Let our industry specialists listen to your aspirations and present your story to the organisations in Hong Kong that fit you the best as we collaborate to write the next chapter of your successful career.

See all jobs

Together, we’ll map out career-defining, life-changing pathways to achieve your career ambitions. Browse our range of services, advice, and resources.

Learn more

We understand that no two organisations are the same. Find out more about how we've customised our recruitment offerings to help companies in Hong Kong meet their needs.

Read more
About Robert Walters Hong Kong

Since our establishment in 1997, our belief remains the same: Building strong relationships with people is vital in a successful partnership.

Learn more

Work for us

Our people are the difference. Hear stories from our people to learn more about a career at Robert Walters Hong Kong

Learn more

Why you shouldn't accept a counter offer

You've made up your mind to move on, accepted a position elsewhere, and tendered your resignation to your boss. Then, out of nowhere, a snag in your plan: a counter offer tempting you to stay at your current company.

The counter offer might lure you with more money, a promotion, or better benefits, and you might consider saying "Okay!" But it's rarely a good idea.

Let's face it, counter offers are usually a case of "too little, too late." Chances are pretty good that your decision to move on from your current job wasn't just about money. If it was, you would have asked for a raise (and gotten it, if they valued you). Once your decision to leave is solidified enough to actually resign, changing your mind can be bad for your own morale and for your relationship with company leadership.

50 to 80 percent of people leave their employer within six months of accepting a counter offer. It's easy to make promises to retain employees. 

How it feels to you

Why did you imagine moving on in the first place? Be honest with yourself and revisit your original list of reasons for wanting to leave - things that go beyond money, like your relationship with your boss or coworkers, the company culture, and the workload. If you look closely, you'll probably realize that the counter offer doesn't resolve them all.

How it looks to the other company

Worst of all, you'll be burning a bridge with the company who had already agreed to hire you. And when things don't work out with your current job, good luck getting them to consider you again!

There are always exceptions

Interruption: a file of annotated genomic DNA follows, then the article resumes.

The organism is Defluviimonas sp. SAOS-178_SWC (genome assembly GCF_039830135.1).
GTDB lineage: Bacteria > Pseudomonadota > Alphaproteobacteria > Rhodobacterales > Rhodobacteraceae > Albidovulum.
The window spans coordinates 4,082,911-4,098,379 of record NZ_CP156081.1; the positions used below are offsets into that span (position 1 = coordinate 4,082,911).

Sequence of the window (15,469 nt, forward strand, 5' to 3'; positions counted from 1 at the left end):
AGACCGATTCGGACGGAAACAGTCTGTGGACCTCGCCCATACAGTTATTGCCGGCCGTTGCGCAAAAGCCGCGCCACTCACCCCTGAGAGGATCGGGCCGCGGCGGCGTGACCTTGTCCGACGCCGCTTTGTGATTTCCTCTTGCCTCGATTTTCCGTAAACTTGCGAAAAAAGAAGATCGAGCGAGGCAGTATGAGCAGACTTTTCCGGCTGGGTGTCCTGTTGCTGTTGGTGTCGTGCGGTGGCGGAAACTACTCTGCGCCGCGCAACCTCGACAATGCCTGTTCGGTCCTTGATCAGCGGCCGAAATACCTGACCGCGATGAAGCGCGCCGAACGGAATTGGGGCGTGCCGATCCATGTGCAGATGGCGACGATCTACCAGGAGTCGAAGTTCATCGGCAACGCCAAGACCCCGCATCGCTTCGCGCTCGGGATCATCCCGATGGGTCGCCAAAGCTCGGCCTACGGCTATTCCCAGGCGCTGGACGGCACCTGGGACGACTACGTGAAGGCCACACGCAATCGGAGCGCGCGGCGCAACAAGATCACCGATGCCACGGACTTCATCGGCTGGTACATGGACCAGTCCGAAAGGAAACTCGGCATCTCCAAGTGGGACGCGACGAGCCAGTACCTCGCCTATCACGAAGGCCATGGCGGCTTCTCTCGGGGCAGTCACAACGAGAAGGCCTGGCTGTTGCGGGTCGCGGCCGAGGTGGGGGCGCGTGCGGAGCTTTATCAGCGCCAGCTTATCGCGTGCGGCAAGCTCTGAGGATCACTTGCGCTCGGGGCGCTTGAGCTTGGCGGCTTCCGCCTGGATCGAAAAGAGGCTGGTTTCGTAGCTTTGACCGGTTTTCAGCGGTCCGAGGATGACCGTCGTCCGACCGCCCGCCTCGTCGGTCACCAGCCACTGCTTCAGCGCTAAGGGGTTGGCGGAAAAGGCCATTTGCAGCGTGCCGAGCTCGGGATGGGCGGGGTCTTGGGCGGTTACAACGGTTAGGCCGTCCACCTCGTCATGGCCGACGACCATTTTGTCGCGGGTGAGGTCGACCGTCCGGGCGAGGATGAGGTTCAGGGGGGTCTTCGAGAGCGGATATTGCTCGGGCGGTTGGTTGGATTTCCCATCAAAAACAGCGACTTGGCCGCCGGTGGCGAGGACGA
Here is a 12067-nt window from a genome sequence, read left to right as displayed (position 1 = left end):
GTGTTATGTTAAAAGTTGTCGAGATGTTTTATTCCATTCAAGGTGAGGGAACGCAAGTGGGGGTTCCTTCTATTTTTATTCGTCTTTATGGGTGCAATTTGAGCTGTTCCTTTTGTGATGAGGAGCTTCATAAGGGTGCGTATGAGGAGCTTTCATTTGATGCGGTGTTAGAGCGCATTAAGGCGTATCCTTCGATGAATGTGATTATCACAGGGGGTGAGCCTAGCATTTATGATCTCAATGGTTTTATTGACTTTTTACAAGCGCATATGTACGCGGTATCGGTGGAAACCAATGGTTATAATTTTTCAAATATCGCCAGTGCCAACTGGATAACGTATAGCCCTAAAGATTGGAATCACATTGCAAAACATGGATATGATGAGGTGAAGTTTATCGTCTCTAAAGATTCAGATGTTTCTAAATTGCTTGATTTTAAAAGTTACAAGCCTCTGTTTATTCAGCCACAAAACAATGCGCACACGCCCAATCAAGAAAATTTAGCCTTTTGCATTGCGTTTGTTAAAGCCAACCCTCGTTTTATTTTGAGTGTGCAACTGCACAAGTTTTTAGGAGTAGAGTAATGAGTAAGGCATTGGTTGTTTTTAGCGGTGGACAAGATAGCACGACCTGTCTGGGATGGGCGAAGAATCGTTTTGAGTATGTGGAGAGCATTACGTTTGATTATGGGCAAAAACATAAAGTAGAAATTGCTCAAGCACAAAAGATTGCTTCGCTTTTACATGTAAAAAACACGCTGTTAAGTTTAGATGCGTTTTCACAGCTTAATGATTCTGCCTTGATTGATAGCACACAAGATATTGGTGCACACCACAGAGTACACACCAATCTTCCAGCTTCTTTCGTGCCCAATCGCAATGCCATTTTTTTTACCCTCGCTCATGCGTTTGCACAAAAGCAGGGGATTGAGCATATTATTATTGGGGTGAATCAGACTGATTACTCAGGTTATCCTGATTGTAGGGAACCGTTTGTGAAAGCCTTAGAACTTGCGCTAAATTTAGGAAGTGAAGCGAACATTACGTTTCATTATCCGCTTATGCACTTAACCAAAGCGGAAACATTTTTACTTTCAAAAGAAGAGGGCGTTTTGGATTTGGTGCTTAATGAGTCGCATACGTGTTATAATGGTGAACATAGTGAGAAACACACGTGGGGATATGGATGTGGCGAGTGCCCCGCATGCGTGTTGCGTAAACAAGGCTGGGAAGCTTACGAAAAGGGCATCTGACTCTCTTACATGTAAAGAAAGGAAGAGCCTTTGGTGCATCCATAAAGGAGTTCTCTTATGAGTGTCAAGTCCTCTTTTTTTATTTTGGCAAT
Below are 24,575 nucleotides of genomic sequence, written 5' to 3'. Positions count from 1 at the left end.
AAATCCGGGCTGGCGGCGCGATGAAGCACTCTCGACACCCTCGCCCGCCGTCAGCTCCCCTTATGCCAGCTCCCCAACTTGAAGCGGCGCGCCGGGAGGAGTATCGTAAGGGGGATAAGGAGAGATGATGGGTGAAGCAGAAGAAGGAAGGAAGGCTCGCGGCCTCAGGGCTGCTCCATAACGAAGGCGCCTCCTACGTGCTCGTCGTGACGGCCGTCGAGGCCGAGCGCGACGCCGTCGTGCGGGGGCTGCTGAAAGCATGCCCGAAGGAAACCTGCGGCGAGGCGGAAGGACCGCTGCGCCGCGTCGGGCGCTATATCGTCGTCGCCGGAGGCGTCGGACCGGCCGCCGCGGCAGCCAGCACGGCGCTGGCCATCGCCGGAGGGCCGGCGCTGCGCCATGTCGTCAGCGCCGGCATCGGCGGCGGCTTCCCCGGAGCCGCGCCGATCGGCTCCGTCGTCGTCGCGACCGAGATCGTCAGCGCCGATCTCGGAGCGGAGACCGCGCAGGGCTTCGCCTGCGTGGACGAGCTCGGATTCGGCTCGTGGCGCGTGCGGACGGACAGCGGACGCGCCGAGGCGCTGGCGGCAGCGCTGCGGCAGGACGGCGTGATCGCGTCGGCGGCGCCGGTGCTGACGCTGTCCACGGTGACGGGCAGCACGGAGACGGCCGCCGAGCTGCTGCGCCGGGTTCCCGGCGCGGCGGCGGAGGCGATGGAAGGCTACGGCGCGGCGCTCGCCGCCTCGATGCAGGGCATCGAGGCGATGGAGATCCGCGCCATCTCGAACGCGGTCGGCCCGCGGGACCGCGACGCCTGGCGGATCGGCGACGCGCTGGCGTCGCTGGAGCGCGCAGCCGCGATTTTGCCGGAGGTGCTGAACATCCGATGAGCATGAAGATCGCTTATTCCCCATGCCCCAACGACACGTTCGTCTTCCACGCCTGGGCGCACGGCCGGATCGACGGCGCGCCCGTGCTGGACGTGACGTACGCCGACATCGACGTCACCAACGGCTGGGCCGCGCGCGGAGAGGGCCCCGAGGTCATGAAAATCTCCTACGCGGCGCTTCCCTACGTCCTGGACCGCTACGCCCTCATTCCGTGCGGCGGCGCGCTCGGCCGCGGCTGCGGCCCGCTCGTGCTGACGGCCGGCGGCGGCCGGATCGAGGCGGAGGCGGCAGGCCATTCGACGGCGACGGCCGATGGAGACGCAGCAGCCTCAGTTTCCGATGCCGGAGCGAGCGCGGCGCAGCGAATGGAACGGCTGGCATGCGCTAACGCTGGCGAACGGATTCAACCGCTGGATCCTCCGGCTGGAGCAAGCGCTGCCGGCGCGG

Of course, there are always exceptions to the "never accept a counter offer" rule, and your situation might be unique. But before you decide to stay, be very honest with yourself - and them. Regardless of your feelings about leaving, always be gracious in the face of a counter offer. A polite, smiling "Thank you. But, I think it is time to move on." is sure to keep you in your present organization's good graces on your way out the door.

If you want to learn more about the career advice, please click here.

Share this article

Useful links

Sign up for job alerts
Salary Survey
Career Advice
Get in touch

Find out more by contacting one of our specialist recruitment consultants

Related content

View all

Top tips for dealing with pre-interview nerves

It’s natural to feel anxious before an interview. But as these tips show, by preparing well and adopting the right attitude you can learn to control your pre-interview nerves and channel them into something positive. Do your research A lot of the anxiety surrounding interviews is based on not knowin

Read More

7 tips for a stand-out interview presentation

It’s second-interview time, and they’ve asked you to present - but how do you show what you know without sending people to sleep with your slides? We asked a presentation expert, David Bliss, to reveal his top tips. he phenomenon of ‘death by PowerPoint’ is one of those things that we all agree is a

Read More

Eight most common CV mistakes

Trying to make a strong first impression can be exceptionally difficult and quite often, great candidates fall at the first job hunting hurdle by making silly mistakes on their CV. We’ve put together a list of the most common pitfalls and tips on how to avoid them. 1. Spelling mistakes and bad gramm

Read More

I'm Robert Walters, Are you?

Come join our global team of creative thinkers, problem solvers and game changers. We offer accelerated career progression, a dynamic culture and expert training.